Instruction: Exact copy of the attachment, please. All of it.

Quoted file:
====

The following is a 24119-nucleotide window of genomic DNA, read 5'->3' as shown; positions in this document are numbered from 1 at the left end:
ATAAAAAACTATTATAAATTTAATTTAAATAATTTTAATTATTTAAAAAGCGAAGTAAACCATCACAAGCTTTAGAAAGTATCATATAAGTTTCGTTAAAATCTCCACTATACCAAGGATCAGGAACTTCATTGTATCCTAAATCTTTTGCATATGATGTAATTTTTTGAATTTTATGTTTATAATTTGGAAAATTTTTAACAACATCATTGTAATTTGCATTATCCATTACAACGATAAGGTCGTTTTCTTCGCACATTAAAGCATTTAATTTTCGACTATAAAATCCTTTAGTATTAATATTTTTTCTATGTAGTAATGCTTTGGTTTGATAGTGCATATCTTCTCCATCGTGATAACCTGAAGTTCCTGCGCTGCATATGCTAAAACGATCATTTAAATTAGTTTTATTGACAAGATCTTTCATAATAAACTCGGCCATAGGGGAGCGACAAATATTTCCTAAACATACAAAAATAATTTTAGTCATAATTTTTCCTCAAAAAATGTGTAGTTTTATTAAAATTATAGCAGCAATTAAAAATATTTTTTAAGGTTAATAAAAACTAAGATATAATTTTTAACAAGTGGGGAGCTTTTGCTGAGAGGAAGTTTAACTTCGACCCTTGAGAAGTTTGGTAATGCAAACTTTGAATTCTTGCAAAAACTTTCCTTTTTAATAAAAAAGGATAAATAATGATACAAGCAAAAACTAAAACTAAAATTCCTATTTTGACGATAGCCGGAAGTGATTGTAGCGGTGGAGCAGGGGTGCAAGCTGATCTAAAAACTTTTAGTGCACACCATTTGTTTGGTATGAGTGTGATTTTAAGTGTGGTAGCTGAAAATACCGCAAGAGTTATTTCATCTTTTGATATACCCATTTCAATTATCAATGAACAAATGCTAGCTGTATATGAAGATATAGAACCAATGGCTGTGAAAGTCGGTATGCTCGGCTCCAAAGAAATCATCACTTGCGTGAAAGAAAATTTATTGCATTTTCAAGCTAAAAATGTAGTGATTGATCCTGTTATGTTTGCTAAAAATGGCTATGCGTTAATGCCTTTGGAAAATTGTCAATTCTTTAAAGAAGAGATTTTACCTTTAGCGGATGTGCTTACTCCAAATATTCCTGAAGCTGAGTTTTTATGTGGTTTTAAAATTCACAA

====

The following is a 24119-nucleotide window of genomic DNA, read 5'->3' as shown; positions in this document are numbered from 1 at the left end:
ATAAAAAACTATTATAAATTTAATTTAAATAATTTTAATTATTTAAAAAGCGAAGTAAACCATCACAAGCTTTAGAAAGTATCATATAAGTTTCGTTAAAATCTCCACTATACCAAGGATCAGGAACTTCATTGTATCCTAAATCTTTTGCATATGATGTAATTTTTTGAATTTTATGTTTATAATTTGGAAAATTTTTAACAACATCATTGTAATTTGCATTATCCATTACAACGATAAGGTCGTTTTCTTCGCACATTAAAGCATTTAATTTTCGACTATAAAATCCTTTAGTATTAATATTTTTTCTATGTAGTAATGCTTTGGTTTGATAGTGCATATCTTCTCCATCGTGATAACCTGAAGTTCCTGCGCTGCATATGCTAAAACGATCATTTAAATTAGTTTTATTGACAAGATCTTTCATAATAAACTCGGCCATAGGGGAGCGACAAATATTTCCTAAACATACAAAAATAATTTTAGTCATAATTTTTCCTCAAAAAATGTGTAGTTTTATTAAAATTATAGCAGCAATTAAAAATATTTTTTAAGGTTAATAAAAACTAAGATATAATTTTTAACAAGTGGGGAGCTTTTGCTGAGAGGAAGTTTAACTTCGACCCTTGAGAAGTTTGGTAATGCAAACTTTGAATTCTTGCAAAAACTTTCCTTTTTAATAAAAAAGGATAAATAATGATACAAGCAAAAACTAAAACTAAAATTCCTATTTTGACGATAGCCGGAAGTGATTGTAGCGGTGGAGCAGGGGTGCAAGCTGATCTAAAAACTTTTAGTGCACACCATTTGTTTGGTATGAGTGTGATTTTAAGTGTGGTAGCTGAAAATACCGCAAGAGTTATTTCATCTTTTGATATACCCATTTCAATTATCAATGAACAAATGCTAGCTGTATATGAAGATATAGAACCAATGGCTGTGAAAGTCGGTATGCTCGGCTCCAAAGAAATCATCACTTGCGTGAAAGAAAATTTATTGCATTTTCAAGCTAAAAATGTAGTGATTGATCCTGTTATGTTTGCTAAAAATGGCTATGCGTTAATGCCTTTGGAAAATTGTCAATTCTTTAAAGAAGAGATTTTACCTTTAGCGGATGTGCTTACTCCAAATATTCCTGAAGCTGAGTTTTTATGTGGTTTTAAAATTCACAA